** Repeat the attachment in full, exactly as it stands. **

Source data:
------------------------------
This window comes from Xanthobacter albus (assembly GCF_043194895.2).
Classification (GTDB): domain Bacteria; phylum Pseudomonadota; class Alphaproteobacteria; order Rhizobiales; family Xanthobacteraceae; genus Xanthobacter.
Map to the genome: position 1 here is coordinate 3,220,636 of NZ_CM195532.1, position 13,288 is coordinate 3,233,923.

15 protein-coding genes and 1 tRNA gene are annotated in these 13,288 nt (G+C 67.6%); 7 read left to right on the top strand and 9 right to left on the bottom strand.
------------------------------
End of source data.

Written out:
This window comes from Xanthobacter albus (assembly GCF_043194895.2).
Classification (GTDB): domain Bacteria; phylum Pseudomonadota; class Alphaproteobacteria; order Rhizobiales; family Xanthobacteraceae; genus Xanthobacter.
Map to the genome: position 1 here is coordinate 3,220,636 of NZ_CM195532.1, position 13,288 is coordinate 3,233,923.

15 protein-coding genes and 1 tRNA gene are annotated in these 13,288 nt (G+C 67.6%); 7 read left to right on the top strand and 9 right to left on the bottom strand.